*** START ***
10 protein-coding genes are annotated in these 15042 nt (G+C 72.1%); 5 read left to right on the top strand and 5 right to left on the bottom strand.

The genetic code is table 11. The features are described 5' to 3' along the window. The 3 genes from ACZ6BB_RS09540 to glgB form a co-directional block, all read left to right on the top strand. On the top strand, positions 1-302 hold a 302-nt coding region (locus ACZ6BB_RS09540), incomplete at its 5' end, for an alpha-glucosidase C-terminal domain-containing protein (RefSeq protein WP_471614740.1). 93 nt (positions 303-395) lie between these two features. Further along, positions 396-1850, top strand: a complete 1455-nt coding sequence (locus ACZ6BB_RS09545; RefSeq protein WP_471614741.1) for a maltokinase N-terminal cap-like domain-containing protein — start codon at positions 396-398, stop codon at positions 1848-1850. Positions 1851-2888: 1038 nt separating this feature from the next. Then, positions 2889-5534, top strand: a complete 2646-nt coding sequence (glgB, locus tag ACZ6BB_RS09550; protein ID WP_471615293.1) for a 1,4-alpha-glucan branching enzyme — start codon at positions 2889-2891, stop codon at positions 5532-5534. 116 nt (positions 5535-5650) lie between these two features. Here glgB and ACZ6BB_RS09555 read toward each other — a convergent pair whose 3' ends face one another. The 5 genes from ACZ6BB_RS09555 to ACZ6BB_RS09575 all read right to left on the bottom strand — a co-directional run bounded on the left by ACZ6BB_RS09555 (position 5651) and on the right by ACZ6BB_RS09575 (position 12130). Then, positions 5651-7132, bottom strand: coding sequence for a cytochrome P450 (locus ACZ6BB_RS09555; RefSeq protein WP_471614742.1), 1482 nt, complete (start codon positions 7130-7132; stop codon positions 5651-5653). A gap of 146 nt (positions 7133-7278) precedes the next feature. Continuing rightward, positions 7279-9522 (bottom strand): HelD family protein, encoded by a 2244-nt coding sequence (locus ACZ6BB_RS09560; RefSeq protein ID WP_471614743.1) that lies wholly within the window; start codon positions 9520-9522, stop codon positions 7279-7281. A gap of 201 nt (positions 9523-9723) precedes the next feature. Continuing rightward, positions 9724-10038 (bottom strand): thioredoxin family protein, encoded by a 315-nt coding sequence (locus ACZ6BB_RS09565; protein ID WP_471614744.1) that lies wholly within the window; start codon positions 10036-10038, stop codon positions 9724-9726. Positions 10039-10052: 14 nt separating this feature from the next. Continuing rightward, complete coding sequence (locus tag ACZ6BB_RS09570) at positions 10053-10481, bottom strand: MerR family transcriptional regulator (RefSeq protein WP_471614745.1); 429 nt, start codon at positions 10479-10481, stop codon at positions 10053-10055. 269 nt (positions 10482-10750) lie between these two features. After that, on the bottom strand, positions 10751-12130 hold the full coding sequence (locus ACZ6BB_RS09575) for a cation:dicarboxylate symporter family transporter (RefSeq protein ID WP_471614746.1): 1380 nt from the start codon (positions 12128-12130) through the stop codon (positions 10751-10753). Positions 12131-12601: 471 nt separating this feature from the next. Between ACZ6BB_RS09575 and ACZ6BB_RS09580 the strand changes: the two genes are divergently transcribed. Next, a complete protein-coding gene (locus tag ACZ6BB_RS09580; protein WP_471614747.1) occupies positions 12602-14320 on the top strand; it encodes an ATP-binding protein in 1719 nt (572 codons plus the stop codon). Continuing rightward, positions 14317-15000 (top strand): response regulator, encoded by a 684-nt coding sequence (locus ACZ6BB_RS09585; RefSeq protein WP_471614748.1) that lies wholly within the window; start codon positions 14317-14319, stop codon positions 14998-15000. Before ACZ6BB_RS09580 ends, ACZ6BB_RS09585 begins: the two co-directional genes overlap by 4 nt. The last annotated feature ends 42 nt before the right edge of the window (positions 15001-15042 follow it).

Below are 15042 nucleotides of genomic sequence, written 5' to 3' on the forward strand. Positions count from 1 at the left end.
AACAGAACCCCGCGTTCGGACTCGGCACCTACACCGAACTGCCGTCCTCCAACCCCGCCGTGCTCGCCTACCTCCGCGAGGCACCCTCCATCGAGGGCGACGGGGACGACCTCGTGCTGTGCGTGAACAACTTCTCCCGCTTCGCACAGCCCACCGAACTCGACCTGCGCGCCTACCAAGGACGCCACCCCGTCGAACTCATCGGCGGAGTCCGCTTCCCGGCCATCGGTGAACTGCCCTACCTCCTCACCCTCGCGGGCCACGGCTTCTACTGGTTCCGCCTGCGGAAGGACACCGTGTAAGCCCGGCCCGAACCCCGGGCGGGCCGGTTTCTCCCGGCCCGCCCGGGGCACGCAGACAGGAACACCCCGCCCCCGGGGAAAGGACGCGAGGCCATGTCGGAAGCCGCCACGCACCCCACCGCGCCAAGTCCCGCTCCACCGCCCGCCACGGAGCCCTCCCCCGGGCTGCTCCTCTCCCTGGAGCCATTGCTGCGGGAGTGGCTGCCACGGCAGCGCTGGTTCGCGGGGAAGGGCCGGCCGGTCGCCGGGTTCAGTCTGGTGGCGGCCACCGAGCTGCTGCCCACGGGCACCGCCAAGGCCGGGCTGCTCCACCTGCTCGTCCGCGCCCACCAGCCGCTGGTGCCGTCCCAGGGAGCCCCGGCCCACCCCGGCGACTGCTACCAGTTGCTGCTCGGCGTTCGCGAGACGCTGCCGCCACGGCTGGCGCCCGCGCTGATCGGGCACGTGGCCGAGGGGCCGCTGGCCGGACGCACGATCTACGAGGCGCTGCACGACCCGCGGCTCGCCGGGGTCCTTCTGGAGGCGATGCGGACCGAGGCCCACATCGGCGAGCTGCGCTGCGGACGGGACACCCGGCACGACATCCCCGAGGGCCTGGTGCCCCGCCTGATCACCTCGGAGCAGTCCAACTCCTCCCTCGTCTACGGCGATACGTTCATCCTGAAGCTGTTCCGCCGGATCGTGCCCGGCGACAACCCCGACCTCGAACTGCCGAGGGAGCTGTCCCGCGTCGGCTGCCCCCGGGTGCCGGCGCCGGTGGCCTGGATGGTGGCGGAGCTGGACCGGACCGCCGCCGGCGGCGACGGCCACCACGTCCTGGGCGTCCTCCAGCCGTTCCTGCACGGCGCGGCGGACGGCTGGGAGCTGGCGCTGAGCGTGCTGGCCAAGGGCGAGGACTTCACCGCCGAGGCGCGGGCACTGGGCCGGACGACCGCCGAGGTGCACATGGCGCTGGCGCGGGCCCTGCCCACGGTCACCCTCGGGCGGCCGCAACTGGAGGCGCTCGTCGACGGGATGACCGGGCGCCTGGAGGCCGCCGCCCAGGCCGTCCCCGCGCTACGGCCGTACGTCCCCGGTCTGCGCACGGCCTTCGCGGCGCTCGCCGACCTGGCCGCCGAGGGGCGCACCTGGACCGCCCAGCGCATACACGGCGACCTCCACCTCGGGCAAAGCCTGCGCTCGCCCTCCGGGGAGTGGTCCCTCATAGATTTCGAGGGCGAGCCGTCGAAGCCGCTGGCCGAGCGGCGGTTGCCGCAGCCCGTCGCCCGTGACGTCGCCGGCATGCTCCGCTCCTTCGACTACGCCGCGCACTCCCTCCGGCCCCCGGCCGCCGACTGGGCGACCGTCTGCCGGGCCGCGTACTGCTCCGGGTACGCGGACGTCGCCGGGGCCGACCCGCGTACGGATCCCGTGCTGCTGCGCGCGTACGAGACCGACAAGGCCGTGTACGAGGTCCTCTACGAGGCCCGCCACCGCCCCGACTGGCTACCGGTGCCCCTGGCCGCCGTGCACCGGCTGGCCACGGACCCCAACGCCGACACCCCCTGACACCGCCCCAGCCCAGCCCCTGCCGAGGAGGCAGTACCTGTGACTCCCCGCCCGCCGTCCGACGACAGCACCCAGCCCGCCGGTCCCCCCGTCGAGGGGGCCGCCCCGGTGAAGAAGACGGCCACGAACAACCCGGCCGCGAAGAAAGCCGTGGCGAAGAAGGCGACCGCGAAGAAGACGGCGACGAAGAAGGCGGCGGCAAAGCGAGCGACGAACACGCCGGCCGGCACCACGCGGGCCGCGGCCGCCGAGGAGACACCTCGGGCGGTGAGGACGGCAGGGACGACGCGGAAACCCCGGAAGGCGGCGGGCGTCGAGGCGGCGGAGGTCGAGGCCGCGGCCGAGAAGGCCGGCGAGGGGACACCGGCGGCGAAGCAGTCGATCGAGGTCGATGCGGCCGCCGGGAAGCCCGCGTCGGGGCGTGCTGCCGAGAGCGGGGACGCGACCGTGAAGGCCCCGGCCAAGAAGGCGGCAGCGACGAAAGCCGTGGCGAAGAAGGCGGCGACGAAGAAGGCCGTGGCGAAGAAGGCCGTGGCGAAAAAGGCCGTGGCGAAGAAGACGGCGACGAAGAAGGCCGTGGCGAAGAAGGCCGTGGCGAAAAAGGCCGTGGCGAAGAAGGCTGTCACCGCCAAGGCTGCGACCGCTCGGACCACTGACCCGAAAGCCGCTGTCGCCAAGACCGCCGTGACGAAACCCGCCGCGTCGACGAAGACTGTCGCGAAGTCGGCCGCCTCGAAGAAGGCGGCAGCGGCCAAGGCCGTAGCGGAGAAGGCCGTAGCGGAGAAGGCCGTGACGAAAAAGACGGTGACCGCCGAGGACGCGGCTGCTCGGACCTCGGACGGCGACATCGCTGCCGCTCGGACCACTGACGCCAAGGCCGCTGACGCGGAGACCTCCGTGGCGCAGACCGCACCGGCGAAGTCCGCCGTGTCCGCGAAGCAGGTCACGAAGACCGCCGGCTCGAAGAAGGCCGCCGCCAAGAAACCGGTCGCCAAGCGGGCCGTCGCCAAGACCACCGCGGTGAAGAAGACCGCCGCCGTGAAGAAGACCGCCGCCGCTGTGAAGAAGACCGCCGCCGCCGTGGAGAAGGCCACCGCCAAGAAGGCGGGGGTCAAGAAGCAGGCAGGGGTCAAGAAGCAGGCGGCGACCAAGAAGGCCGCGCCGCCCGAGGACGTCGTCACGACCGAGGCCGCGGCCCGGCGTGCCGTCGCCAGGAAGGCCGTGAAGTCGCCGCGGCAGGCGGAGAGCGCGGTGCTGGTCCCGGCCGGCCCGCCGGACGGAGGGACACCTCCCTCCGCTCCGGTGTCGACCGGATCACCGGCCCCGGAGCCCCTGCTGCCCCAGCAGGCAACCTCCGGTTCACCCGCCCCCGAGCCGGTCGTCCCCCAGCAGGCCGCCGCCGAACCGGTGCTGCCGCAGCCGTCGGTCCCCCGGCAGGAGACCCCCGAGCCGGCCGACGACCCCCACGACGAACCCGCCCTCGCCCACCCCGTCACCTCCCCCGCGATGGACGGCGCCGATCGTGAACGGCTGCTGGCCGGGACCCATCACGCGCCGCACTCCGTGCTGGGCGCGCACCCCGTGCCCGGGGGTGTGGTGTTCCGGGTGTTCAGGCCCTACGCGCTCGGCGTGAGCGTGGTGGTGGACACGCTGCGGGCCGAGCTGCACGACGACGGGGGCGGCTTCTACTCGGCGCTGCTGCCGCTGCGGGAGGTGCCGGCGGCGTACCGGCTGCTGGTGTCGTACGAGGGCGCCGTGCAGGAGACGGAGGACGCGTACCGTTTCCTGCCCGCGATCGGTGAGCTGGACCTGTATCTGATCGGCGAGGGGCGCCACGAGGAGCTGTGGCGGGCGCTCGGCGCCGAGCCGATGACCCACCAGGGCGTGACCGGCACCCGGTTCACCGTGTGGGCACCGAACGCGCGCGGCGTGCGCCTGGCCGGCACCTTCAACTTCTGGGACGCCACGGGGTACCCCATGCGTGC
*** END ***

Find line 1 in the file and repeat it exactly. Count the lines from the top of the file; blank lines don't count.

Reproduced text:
10 protein-coding genes are annotated in these 15042 nt (G+C 72.1%); 5 read left to right on the top strand and 5 right to left on the bottom strand.